The Modifiers: St. Germain

With the surge of cocktail culture has come a tremendous adoption of unique and interesting ingredients to help push the envelope on flavor and balance in drink mixing. While this can lead to all sorts of exciting outcomes in the best bars around the country, the challenge for the everyday drinker has been magnified. For one, many of these ingredients can read as foreign and confusing as learning another language; orgeat and cynar sound more like monsters than they do cocktail ingredients. But even worse, once we become accustomed and even learn to love them, buying a full bottle can seem a bit daunting. But don’t worry, we’ve got you covered with our new series, highlighting our favorites and squashing the misconceptions.  It’s time to introduce, The Modifiers…


“St-Germain is the first liqueur in the world created in the artisanal French manner from freshly handpicked elderflower blossoms.”

Some time ago, the lady Nobler and I were at a favorite local tapas joint when she came across a cocktail featuring Cava, Cucumber Vodka, and St. Germain.  We were so impressed by this little concoction that we picked up a full bottle of the stuff. And lo! A modifier was born unto my liquor cabinet.  St. Germain is sweet, but not cloying, and despite being flavored with Elderflowers, manages to be floral without that awful soapy rose-water taste.  I, being somewhat singularly minded, immediately internetted a way to shoehorn this new flavor into whiskey, while the lady reached for gin.  Gin is a natural choice for a flowery liqueur since you’re already dealing with botanicals, and it turns out there are endless combinations of bitters, tonics, and syrups that St. Germain pairs beautifully with.  As for the whiskey pairing, it performed far better than expected in the cocktail that instantly became my official drink of Spring: The Paris Manhattan.  But the real talent of St. Germain is its ability to blend seamlessly with wine.  Whether its Cava, Vermouth, or a regular white, the St. Germain fits it like a glove.  A real sexy French glove.  This naturally makes it an ideal addition to your outdoor drinking arsenal and perfect for Spring, which has finally arrived, maybe.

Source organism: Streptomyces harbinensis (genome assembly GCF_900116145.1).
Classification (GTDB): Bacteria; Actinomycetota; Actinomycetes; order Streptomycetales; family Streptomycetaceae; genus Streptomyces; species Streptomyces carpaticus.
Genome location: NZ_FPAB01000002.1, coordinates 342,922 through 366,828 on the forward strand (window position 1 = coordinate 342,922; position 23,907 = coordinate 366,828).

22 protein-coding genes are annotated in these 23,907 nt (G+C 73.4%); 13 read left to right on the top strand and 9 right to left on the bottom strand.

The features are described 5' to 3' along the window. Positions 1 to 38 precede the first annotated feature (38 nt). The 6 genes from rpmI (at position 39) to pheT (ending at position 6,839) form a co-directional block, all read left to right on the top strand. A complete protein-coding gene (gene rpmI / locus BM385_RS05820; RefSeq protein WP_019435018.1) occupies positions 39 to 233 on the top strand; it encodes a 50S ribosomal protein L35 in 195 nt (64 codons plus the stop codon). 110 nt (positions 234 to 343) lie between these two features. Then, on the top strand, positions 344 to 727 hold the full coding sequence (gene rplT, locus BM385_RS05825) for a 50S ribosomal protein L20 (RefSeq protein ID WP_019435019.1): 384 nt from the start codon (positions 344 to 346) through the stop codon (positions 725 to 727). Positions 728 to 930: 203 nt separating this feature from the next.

The Paris Manhattan:
2 parts Rye
1 part St. Germain
1/2 part Dry Vermouth
2 dashes Angostura Bitters
garnish with a lemon peel
Mix the first four ingredients in a cocktail glass and add one large ice cube to chill. Elegant simplicity.
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